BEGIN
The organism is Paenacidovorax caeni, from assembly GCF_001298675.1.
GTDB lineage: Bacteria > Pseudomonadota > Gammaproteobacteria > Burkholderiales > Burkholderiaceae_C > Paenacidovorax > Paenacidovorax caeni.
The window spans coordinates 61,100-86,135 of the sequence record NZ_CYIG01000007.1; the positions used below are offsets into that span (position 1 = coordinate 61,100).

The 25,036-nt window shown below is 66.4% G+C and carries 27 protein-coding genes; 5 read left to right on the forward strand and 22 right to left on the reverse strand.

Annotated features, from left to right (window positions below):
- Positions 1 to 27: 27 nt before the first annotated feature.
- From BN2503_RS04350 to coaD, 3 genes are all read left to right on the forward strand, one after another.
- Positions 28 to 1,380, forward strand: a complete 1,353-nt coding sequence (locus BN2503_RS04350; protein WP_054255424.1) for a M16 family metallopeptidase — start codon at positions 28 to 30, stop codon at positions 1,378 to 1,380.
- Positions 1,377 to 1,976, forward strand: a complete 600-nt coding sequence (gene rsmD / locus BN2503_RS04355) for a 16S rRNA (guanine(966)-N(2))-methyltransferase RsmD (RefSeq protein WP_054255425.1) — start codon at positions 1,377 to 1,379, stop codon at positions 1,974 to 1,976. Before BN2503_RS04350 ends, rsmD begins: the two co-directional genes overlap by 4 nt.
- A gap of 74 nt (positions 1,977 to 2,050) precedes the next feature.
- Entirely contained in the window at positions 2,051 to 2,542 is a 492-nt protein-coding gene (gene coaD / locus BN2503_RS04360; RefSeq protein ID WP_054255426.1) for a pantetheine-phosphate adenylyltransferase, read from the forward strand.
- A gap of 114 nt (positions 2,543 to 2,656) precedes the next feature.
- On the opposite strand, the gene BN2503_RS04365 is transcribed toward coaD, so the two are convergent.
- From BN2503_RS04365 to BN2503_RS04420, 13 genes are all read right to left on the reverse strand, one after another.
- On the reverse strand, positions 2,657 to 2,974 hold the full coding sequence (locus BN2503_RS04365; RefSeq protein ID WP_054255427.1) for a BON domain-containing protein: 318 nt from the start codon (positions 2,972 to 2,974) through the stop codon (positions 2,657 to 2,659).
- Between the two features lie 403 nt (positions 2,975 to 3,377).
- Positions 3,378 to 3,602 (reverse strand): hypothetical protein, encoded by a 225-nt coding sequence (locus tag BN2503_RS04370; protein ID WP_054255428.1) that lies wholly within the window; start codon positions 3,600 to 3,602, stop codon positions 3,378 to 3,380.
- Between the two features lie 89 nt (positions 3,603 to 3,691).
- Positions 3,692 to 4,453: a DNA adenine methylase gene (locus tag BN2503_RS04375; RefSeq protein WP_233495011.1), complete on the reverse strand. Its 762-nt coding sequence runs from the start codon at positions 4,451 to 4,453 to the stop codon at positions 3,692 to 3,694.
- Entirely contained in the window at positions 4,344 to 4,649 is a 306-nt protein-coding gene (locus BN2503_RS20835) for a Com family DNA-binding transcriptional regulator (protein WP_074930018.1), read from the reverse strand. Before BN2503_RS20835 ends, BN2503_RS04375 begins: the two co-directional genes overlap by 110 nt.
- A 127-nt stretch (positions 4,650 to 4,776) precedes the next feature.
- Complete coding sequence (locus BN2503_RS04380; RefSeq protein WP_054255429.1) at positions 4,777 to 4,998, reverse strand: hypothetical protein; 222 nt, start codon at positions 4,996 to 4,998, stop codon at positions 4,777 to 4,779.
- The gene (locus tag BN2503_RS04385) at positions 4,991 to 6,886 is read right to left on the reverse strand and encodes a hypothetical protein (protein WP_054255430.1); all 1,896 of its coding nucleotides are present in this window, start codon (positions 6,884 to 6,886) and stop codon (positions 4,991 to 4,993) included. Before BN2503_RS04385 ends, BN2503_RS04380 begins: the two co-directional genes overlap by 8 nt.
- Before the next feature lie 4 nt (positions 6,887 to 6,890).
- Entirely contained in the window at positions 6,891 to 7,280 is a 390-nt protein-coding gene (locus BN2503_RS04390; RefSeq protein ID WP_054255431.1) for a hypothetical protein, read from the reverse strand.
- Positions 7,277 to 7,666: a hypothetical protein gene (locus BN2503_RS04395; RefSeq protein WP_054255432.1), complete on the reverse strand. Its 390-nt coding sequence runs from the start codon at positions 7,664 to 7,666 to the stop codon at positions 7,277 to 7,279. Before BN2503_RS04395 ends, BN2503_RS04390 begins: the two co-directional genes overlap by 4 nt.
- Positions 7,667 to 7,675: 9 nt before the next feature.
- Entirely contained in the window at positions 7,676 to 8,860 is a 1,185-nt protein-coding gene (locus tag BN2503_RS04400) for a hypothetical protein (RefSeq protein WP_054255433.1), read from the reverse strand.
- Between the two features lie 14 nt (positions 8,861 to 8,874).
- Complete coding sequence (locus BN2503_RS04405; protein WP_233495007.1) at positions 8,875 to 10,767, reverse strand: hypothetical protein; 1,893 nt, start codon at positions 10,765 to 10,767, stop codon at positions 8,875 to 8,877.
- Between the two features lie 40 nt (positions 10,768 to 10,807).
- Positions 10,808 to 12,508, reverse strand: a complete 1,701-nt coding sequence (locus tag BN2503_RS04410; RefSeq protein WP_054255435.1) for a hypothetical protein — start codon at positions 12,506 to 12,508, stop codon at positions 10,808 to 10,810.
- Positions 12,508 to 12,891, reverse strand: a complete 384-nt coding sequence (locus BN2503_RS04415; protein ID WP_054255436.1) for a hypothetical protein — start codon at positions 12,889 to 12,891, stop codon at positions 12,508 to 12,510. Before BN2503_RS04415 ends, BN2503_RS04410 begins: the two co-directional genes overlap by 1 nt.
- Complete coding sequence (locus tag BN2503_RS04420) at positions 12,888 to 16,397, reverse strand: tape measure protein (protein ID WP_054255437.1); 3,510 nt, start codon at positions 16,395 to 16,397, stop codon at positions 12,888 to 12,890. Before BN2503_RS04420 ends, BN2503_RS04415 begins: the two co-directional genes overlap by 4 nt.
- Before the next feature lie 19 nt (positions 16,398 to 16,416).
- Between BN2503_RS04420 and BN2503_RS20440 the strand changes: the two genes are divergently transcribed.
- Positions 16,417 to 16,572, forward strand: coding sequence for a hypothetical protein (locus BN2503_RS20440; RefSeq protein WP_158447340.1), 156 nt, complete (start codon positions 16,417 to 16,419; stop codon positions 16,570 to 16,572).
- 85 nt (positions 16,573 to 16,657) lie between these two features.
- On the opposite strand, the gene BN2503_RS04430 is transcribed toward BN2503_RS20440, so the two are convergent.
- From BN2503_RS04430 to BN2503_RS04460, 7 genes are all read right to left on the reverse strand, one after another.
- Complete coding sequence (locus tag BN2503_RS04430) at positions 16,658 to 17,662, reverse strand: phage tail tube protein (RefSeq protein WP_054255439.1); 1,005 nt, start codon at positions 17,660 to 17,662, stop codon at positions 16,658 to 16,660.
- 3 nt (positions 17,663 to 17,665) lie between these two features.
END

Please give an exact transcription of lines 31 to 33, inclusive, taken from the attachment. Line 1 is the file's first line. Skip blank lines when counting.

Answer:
- Between the two features lie 40 nt (positions 10,768 to 10,807).
- Positions 10,808 to 12,508, reverse strand: a complete 1,701-nt coding sequence (locus tag BN2503_RS04410; RefSeq protein WP_054255435.1) for a hypothetical protein — start codon at positions 12,506 to 12,508, stop codon at positions 10,808 to 10,810.
- Positions 12,508 to 12,891, reverse strand: a complete 384-nt coding sequence (locus BN2503_RS04415; protein ID WP_054255436.1) for a hypothetical protein — start codon at positions 12,889 to 12,891, stop codon at positions 12,508 to 12,510. Before BN2503_RS04415 ends, BN2503_RS04410 begins: the two co-directional genes overlap by 1 nt.